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Kent Secondary School Admissions 2016

Index

 Last Updated: October 2015

Please note that this section is rather lengthy, and hence is spread across several pages. You will find the links below.

It is designed primarily for parents resident in Kent, whose children will be transferring to state secondary schools in September 2016. Parents considering a grammar school application should also look at the pages on Kent and Medway Grammar School Admissions and Medway Secondary School Admissions.

Kent Schools

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There is more information, advice and comment on the School Admission Code page.  You may also find an article I wrote in September 2014 helpful. 

I have wide experience of the secondary school transfer schemes in Kent and Medway, and am happy to place my expertise at your service, advising on choice of schools and patterns of application, drawing on my extensive local knowledge of the area and its schools. I give talks for parents at several Kent primary and secondary schools by invitation, and am also happy to talk with groups of parents, as well as individuals. For admissions you may well find my telephone consultation service useful.

You will find the full details of the Kent Secondary transfer scheme together with next year's oversubscription rules for individual Foundation and Voluntary Aided Schools on the KCC website here (secondary determined scheme for 2016). You will also find the admission rules for  each school for 2016 entry, and in the Spring any proposed changes for individual schools for 2017.    

 
For parents applying for any school in Kent outside the normal admission round, including late applications after 1st March when you can put in an application for any Kent secondary school you have not previously considered. Simply download an In Year Casual Application Form and send it to the school you are applying to. You will find further details here.
I liked the basic advice guide issued by parents at Kingshill Primary School.  You will find a simple comparative guide at SchoolGuide.co.uk

THE KENT ADMISSION SCHEME

The scheme operates for Kent residents, no matter where the schools for which they are applying are situated, and refers to entry in September 2015.

TIMETABLE

Key Action Scheme Date
Registration for testing opens Monday 1 June 2015
Closing date for registration Wednesday 1 July 2015
Test date for pupils in Kent primary schools Thursday 10 September 2015
Test date for out of county pupils Saturday 12 September 2015
Assessment decision sent to parents Wednesday 14 October 2015
National Closing Date for Secondary Common Application Forms (SCAF) Saturday 31 October 2015
Final closing date for exceptional late applications. Monday 2 November 2015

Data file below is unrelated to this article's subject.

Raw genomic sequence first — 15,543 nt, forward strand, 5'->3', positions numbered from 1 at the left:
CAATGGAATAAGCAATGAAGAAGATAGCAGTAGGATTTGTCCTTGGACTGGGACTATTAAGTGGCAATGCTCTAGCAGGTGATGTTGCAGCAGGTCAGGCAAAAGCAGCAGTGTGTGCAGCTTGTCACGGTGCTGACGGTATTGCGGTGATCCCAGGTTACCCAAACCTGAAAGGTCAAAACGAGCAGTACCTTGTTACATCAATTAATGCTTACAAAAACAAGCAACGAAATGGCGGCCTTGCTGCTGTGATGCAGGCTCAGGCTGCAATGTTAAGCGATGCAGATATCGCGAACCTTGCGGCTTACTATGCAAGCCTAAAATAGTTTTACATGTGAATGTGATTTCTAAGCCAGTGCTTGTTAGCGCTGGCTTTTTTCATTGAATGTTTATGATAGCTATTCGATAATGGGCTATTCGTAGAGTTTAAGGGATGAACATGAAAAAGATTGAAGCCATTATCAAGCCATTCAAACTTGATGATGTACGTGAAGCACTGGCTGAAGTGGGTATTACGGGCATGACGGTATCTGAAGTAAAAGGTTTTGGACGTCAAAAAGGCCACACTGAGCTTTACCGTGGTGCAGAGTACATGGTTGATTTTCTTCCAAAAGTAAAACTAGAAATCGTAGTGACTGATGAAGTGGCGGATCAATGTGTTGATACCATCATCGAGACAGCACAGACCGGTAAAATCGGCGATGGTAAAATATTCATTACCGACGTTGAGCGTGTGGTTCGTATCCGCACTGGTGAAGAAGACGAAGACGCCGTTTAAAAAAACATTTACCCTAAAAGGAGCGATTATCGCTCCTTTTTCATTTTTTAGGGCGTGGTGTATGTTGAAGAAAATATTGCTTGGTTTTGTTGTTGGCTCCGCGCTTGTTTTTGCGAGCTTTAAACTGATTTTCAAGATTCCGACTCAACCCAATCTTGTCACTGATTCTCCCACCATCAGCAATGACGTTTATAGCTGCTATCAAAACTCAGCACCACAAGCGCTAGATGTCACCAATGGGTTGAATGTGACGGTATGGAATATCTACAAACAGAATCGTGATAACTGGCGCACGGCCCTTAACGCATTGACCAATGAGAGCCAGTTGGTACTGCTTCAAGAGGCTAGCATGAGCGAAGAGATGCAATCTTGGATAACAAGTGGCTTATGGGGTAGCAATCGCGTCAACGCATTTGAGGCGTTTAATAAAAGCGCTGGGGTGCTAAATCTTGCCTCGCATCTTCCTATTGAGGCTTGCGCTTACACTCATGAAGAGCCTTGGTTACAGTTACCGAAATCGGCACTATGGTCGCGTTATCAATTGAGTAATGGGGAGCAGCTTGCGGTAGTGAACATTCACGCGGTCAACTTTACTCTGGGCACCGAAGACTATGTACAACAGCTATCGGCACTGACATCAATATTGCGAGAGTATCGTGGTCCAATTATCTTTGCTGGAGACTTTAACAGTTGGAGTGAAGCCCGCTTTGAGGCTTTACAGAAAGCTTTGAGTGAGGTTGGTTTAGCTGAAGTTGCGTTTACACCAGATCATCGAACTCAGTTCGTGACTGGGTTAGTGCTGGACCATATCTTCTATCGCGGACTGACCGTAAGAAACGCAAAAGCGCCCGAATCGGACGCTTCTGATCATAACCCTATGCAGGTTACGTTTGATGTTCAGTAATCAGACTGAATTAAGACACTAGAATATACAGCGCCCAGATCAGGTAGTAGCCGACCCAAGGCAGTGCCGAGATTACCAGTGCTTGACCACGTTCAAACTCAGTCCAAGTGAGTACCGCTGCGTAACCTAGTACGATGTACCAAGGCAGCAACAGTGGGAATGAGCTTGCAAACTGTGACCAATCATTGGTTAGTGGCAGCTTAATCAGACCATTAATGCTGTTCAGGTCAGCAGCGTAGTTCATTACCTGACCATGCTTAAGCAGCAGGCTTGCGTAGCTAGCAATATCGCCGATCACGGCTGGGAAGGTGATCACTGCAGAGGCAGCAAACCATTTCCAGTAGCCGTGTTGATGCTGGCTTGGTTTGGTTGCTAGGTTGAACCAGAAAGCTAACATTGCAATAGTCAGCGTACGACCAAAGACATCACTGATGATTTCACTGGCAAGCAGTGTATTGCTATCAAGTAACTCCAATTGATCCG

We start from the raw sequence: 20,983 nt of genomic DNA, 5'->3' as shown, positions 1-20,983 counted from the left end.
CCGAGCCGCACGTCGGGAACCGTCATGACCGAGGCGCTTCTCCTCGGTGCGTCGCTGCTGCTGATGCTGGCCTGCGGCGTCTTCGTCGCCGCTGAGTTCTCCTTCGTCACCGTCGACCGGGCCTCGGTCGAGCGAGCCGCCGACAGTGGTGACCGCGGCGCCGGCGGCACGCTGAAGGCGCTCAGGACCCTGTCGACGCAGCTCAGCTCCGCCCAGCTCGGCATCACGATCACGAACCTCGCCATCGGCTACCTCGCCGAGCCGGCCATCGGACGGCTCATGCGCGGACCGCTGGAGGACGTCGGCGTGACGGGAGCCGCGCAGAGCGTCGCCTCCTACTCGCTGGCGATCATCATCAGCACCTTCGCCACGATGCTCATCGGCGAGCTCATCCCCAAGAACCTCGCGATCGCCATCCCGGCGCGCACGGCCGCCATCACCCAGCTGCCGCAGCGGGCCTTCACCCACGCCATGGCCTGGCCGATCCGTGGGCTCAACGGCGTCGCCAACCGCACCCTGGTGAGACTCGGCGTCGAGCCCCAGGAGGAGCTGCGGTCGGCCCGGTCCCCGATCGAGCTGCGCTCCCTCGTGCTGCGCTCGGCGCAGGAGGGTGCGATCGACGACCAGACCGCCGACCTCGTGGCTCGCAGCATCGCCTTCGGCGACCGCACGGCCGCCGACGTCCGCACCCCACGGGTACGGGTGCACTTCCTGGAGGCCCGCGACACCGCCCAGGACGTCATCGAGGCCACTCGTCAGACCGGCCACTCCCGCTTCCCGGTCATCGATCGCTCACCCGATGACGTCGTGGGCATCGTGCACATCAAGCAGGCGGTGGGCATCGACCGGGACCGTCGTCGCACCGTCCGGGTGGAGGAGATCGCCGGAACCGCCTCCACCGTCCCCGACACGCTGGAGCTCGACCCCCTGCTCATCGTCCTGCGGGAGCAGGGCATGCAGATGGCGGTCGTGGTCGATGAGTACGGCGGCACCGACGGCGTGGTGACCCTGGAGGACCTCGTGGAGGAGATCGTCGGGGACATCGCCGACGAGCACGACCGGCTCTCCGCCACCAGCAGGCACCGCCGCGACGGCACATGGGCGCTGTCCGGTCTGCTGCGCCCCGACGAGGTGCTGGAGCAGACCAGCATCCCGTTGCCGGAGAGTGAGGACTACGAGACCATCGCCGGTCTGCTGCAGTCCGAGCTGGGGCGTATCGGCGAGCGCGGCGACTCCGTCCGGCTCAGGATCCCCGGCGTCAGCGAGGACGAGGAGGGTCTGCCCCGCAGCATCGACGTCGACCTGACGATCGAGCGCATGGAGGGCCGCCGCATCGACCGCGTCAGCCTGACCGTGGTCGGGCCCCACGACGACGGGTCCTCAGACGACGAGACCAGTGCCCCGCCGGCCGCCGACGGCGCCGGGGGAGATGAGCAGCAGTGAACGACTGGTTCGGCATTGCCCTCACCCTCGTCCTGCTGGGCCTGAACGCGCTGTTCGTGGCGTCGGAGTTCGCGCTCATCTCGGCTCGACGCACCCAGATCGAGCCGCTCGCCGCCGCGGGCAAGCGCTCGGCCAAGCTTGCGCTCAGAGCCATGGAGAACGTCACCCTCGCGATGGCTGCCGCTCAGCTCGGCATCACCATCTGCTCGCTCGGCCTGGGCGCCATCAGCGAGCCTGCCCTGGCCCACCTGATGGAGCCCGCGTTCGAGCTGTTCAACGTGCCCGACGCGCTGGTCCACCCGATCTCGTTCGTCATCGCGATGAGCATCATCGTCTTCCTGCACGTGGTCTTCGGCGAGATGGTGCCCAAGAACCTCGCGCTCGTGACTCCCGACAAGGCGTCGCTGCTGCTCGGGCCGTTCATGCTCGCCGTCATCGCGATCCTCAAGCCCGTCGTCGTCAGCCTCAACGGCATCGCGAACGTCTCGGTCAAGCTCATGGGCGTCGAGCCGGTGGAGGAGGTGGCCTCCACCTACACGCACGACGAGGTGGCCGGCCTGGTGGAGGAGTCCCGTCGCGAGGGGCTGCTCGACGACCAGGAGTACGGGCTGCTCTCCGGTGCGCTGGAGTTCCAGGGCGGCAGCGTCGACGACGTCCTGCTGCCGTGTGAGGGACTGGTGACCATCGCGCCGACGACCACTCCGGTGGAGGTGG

National Offer Day: e-mails sent after 4pm and letters sent 1st class post Tuesday 1 March 2016
Schools send out welcome letters Not before Friday 4 March 2016
Date by which places should be accepted or declined Thursday 17 March 2016
LA re-allocates places that have become available from the schools' waiting lists Wednesday  13 April 2016 

 In each Local Authority (LA), an admissions booklet will be issued at the beginning of September and published on their website. There is now a national closing date for applications  although grammar school registration process and dates and testing dates differ. Each LA has some differences in procedure, for example Kent parents have four choices, and Medway parents have six choices. These booklets contain details of the all important oversubscription rules, which determine if you will be offered a place if too many people apply.  Do not try and take part in the process without the relevant admissions booklet to guide you. At the time of writing, the 2016 Admissions Booklets for Kent and Medway secondary schools have not been published, but the 2015 version is here. You will find Medway's 2015 booklet here

It is essential that all parents, who are considering entering their child for the Kent tests, register their child on a form obtainable from the primary school or Kent Website,  or online. Your child cannot take the Kent tests if he or she has not been registered. You will not be considered for a grammar school if your child has not sat the Kent tests and they will only be able to take the test late, after 23rd April and be considered as a late applicant whether or not the school is named on the SCAF. Copies of the registration form will be distributed through primary schools and can be downloaded here.

There is nothing to lose by entering your child for the tests. Parents in Kent living near the Medway border may also wish to consider entering their child for the Medway tests, which assesses children on different skills. Further details of Kent grammar school admissions are here.

The Dover Grammar Schools, Folkestone Grammar Schools and Mayfield Grammar School all offer alternative tests that qualify children for admission to their schools only. Admission is by either (but not necessarily both) test.

You will find some possible scenarios on the next page.


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Last modified on Monday, 25 January 2016 12:44

Latest News & Comments